Review: Cats

Tom Hooper’s Cats announced what kind of movie it was going to be when the first trailer dropped this summer. The first image of Jennifer Hudson looking like she’d downed a bad batch of polyjuice potion, giving a mournful rendition of “Memory,” said everything that needed to be said, if the original musical’s paper-thin plot hadn’t already tipped you off. This was never going to be a good movie. At best, it was going to be a weird movie. The only question was how weird.

The answer? Extremely weird. Cats is a movie constructed from many bad decisions (chief among them, adapting the notoriously plot-light musical in the first place). However, Hooper and his team commit so fully to every bad decision that the end result is pretty compelling, even fascinating. Through its commitment to eyebrow-raising creative choices, Cats has become something unlikely: 2019’s most interesting cult film.

The plot of Cats involves a tribe of cats called the Jellicles (the name comes from T.S. Eliot’s Old Possum’s Book of Practical Cats, from which the musical is adapted), who gather for an annual event called the Jellicle Ball. Victoria (Francesca Hayward) is a newcomer to the community, and serves as the audience surrogate as all of the various cats introduce themselves to her and describe their lives. At the Jellicle Ball, the leader of the cats, Old Deuteronomy (Judi Dench), selects a cat who will travel to the Heavyside Layer, above the clouds, and be reborn. Various cats compete for the honor, including raggedy former beauty Grizabella (Hudson), but criminal feline Macavity (Idris Elba) is determined to win by any means possible.

Mostly, Cats is episodic, with a scene and a song focused on a single cat, followed by another scene doing the same, occasionally interspersed with an advancement of the story, such as it is. For a two-hour movie, however, that approach gets old fast, and it starts to dawn about 45 minutes in that we’ve been watching singing, dancing cats for quite a while, for no real reason. That, of course, is a problem rooted in Andrew Lloyd Webber’s musical, but it’s also a pretty strong argument for not making Cats into a movie at all. Unless, perhaps, you’re just really into felines with odd, humanoid features.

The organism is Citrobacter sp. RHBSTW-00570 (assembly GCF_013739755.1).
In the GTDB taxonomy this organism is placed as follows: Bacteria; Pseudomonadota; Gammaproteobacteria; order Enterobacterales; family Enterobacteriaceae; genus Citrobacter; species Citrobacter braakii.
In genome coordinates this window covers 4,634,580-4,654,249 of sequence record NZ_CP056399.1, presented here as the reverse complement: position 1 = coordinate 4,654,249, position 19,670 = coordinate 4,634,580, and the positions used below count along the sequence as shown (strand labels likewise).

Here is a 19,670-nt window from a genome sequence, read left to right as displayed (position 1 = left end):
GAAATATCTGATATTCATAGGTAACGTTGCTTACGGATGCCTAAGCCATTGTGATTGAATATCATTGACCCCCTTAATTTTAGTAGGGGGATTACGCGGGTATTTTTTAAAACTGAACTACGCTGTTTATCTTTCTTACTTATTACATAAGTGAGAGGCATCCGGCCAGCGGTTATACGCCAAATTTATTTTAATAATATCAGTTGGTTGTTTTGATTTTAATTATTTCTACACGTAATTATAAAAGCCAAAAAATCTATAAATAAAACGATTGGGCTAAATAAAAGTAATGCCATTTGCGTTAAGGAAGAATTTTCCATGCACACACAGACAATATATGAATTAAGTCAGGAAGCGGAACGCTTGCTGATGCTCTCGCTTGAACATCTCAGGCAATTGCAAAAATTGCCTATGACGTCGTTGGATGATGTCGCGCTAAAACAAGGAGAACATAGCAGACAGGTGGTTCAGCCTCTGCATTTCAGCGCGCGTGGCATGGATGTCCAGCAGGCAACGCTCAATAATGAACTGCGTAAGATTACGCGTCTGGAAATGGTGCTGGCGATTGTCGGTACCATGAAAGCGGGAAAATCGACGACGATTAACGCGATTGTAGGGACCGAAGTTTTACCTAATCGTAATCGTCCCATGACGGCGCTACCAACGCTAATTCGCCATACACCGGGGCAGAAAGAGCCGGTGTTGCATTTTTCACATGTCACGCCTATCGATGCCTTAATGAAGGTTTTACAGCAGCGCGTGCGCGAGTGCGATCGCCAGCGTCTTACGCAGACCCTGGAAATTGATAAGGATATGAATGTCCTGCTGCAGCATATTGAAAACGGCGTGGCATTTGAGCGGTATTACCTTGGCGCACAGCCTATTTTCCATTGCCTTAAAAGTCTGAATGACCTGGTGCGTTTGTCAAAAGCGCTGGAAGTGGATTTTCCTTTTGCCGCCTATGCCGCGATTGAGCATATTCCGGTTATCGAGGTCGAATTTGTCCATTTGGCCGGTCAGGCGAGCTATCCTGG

Funnily enough, those odd, humanoid features are so off-putting and inconsistently designed that the characters actually become very interesting to watch. Trying to solve the puzzle of why each of these creatures looks so unpleasant, and what could be done to make it less so, is perhaps Cats’ most attractive quality. The faces — with the exception of Dench and Ian McKellen’s theatrical elder Gus — are uncanny-valley smooth. The cats have human feet, which are fur-covered, and human hands, which are not, and disrupt the illusion whenever you look at them. Some of the cats have press-on nails that look like claws, but not all of them (perhaps the acrylic budget ran out). Some of the cats wear shoes, but no other clothes. Sometimes the cats are so fully clothed that they look almost human, until you see their face. Other times, the nakedness of the actor beneath all that “digital fur technology” is apparent to a disturbing degree.

But despite all of these seemingly obvious issues (there’s a whole other discussion to be had about the film’s hilarious problems with scale), the performances in Cats occasionally break through and are legitimately good. McKellen, in particular, really gets into character as Gus, licking dishes of cream and meowing, fully aware of how ridiculous it looks, but not caring. He, Dench, and a few of the other actors don’t take things too seriously and just have fun with the roles. These are the moments in which Cats comes closest to working.

Cats is still a big, steaming mess, living up to the promise of its marketing campaign in every way. However, it’s a much more watchable mess than perhaps anybody was ready for. It still doesn’t work, but the ways in which it doesn’t work, and its commitment to trying anyway, are worth seeing at least once. Years from now, there will be late-night screenings of Cats, with pleasantly drunk moviegoers bellowing for milk alongside Jason Derulo’s Rum Tum Tugger and imitating Hudson’s melodramatic stylings.


1 hr., 50 min.; rated PG for some rude and suggestive humor

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Abby Olcese is a film critic and pop culture writer. In addition to writing for Crooked Marquee, she is also the film editor at The Pitch magazine. Her work has appeared in Sojourners Magazine, Birth. Movies. Death., SlashFilm and more. She lives in Kansas City.

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